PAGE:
Photo of the ancient theatre in Plovdiv

A Day Trip to Plovdiv from Sofia

The Together Plovdiv 2019 sign.

As I was staying in Sofia for quite a while, I wanted to take the chance to explore another city. As it’s only two hours away, and full of Roman ruins, I decided to do a day trip to Plovdiv. Having already visited the Roman sites in Nimes earlier in the year, I thought it would be nice to see even more!

Plovdiv, the second largest city in Bulgaria, was named the European Capital of Culture in 2019. This ancient settlement has a rich and fascinating history, and it was known as Philippopolis during the Roman period. The city is a fusion of different cultures and time periods, reflected in its architecture, art, and culinary scene. The main tourist attraction is the old town along with the many Roman remains scattered across the city centre.

How to get to Plovdiv from Sofia

The minibus for my tour with Traventuria

There are several different ways to get to Plovdiv for a day trip from Sofia. I chose to do an organised tour with Traventuria because it meant I didn’t have to worry about times, and it included a walking tour in Plovdiv. The nice thing about the tour was that we had the guide to tell us lots of information both on the drive and in the city itself.

The trains to Plovdiv are quite regular and take between 2.5 hours and 3 hours depending on which one you choose. You can check the Bulgarian railway website for exact times. Unfortunately the website won’t show prices without first registering and creating an account. The trains are actually slower than the bus, so unless you really like taking the train then it makes more sense to take the bus for a day trip to Plovdiv.

The bus station in Sofia is located right next to the train station. There are two bus stations, but they are right next to each other. Serdika station is the one for international buses (which is where I got my bus to Skopje) while the main one is for internal buses. You can just turn up and buy tickets from the operator. Karat is the company that have the most times, and you can check both times and prices on their website. Karat have buses to Plovdiv in the morning, then in the afternoon they have buses back. If you want to go to Plovdiv in the evening then you’ll need to look into other operators or take the train.

Plovdiv Old Town

The Plovdiv Ethnographic Museum

When we arrived, the first place we visited was the old town in Plovdiv. This was the focus of the walking tour that was included on my tour and was a beautiful introduction to the city. The old town is full of charming, beautiful buildings and our guide told us lots of interesting facts about them.

We visited several churches which were beautiful (unfortunately they didn’t allow photography inside). The Church of St Constantine and Helena is full of beautiful gold icons, and the outside has some beautiful paintings on the walls.

My favourite part of the tour was visiting the remains of the Roman theatre. We didn’t have time to enter, but you can see it all from the outside so we didn’t miss too much. Apparently, you can visit the theatre for free on your wedding day, but only if you’re a local.

Our guide showed us the other popular spot for wedding photos, which was next to the Ethnographic Museum. The Ethnographic Museum building is stunning. It costs money to enter the museum, but it’s free to visit the grounds.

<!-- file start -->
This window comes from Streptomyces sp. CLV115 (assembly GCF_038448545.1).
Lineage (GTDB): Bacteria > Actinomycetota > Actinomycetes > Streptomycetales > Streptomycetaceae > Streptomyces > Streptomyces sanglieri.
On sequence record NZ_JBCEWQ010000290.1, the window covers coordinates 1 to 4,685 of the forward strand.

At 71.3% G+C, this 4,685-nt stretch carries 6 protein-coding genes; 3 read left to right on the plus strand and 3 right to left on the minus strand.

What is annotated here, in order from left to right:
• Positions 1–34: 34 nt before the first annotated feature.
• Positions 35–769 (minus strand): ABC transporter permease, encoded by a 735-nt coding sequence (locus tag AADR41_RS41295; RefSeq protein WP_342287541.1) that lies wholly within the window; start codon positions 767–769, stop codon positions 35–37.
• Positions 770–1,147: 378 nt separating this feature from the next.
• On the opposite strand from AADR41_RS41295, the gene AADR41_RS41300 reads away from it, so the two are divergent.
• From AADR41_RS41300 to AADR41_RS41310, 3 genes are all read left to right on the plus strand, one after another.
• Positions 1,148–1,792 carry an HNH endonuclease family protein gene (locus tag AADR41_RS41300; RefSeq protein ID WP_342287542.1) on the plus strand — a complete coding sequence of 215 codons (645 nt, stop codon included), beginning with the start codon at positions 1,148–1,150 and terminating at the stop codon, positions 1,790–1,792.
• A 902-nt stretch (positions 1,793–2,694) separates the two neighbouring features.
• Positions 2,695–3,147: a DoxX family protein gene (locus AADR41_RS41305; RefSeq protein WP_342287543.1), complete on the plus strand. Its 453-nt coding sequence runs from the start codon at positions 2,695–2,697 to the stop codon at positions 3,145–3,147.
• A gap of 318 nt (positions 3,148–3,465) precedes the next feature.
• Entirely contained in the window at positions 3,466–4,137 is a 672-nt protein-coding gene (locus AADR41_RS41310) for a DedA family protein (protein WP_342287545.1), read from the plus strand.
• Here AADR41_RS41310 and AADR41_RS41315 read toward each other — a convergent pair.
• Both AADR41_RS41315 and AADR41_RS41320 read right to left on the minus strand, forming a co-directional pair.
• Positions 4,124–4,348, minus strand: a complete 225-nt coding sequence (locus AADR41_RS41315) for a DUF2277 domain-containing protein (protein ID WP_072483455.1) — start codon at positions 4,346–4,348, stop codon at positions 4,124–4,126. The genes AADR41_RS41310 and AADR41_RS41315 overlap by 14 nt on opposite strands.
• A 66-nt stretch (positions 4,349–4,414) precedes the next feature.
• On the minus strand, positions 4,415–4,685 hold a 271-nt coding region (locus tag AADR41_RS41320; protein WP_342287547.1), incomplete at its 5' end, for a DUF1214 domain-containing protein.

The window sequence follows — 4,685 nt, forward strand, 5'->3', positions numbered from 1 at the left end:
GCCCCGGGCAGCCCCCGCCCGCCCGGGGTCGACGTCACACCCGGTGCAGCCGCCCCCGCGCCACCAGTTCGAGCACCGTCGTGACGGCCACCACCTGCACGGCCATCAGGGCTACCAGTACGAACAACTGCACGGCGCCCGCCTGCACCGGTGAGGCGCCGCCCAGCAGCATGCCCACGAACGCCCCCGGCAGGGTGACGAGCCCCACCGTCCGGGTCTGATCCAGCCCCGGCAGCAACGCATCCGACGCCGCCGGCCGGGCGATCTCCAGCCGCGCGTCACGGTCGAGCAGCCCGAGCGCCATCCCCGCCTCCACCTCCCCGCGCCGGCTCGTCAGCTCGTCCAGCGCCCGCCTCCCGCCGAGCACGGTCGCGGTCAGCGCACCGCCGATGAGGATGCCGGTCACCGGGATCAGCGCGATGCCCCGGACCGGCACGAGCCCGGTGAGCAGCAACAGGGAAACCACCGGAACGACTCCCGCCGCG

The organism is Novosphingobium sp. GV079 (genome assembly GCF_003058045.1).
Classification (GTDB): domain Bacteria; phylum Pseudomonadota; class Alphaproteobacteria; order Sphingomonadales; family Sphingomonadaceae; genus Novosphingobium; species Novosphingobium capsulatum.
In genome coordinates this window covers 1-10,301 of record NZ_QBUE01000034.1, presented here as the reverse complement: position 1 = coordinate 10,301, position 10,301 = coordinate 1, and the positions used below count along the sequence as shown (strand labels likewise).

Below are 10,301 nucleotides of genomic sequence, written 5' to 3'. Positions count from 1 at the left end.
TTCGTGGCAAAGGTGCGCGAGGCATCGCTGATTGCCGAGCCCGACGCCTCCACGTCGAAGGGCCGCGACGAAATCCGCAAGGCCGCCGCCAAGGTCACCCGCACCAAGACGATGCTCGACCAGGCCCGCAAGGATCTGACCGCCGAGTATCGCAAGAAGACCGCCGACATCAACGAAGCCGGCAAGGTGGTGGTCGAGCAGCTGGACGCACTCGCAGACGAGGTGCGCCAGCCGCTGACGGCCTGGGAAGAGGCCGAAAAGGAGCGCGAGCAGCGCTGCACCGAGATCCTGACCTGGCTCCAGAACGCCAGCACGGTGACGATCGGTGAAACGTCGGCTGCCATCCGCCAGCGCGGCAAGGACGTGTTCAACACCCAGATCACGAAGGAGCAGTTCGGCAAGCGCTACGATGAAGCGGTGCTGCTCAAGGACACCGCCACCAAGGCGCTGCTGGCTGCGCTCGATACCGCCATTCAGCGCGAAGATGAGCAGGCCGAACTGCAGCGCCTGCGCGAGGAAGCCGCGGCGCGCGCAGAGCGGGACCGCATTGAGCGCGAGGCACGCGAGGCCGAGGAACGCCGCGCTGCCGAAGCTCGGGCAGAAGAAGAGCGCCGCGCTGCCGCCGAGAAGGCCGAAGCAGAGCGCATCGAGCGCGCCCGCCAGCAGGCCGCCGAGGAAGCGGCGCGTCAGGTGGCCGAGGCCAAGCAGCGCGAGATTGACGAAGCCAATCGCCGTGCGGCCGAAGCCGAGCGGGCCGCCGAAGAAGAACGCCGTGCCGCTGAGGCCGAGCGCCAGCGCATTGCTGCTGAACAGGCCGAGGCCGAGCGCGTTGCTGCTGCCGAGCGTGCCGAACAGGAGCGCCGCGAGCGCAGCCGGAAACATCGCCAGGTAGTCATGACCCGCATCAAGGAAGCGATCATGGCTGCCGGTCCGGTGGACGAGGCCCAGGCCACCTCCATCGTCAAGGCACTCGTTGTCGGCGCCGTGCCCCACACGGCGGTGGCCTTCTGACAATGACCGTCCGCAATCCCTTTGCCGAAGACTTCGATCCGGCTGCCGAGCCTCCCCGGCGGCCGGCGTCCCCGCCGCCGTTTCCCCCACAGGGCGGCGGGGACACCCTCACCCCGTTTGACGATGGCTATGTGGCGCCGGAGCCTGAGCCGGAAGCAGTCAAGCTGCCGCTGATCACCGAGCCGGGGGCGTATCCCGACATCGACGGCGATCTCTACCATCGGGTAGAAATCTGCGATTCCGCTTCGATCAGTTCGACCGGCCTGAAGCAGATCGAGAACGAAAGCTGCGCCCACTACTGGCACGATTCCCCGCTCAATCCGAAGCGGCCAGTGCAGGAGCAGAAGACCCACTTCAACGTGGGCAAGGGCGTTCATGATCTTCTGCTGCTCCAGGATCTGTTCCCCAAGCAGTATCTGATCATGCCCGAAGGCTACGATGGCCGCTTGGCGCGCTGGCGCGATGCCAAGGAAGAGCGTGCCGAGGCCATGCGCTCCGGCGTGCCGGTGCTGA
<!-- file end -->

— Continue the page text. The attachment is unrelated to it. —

We finished our tour of the old town at Dzhumayata square. This is where part of the remains of the Roman stadium can be seen and visited for free. As it was such a nice day, our guide recommended we walked along to the remains of the Roman forum and explore the Kapana neighbourhood, which is full of bars and restaurants. The museums in Plovdiv are apparently very good, so looks like I’ll need to come back again to visit them!

Photo of the outside of a church. The walls are beautifully painted with religious images.
Church of St Constantine and Helena – the inside is even more beautiful than the outside!

Street Art

Photo of a mural saying Plovdiv in Cyrillic with pictures of the threatre and the old town.
Street Art showing some of the iconic places in Plovdiv – the Cyrillic spells out Plovdiv.

After visiting the Roman Forum, I was looking at attractions on Google Maps and noticed they had several street art locations. I love street art, so spent the rest of my time finding them all.

My personal favourite was a mural saying “Plovdiv” in Cyrillic. If you climb up the steps at “Plovdiv 2019” sign, you’ll find a lot in that area. Right as we were about to leave I spotted a cute cat mural near the mosque. The Kapana neighbourhood has a lot of street art, so just wandering that area you’ll be bound to notice some. You can look up “Graffiti” on Google Maps which will show you the location of some of the bigger pieces.

Mural in Plovdiv showing a girl sleeping holding lots of books.
I loved this one of a girl and her books – this is from near the Plovdiv 2019 sign.

Should you take a day trip to Plovdiv?

Photo of a manhole cover in Plovdiv.
Even the manhole covers in Plovdiv are beautiful!

After visiting, I wouldn’t recommend a day trip to Plovdiv. Instead, if you have time, I would recommend spending at least two days in Plovdiv. It’s such a fantastic city that I’ll definitely come back. If you’re short on time, then a day trip is still enough to let you fall in love with the city and see the main sights but you will feel rushed.

I personally thought the amount of time we had on my tour was quite good. The walking tour let us explore the old town, then we had two hours free time. It wasn’t enough time to get food too though – I grabbed stuff from a supermarket to eat as I walked.

Have you been to Plovdiv? What activities do you suggest? How long do you think is ideal for a visit to Plovdiv?

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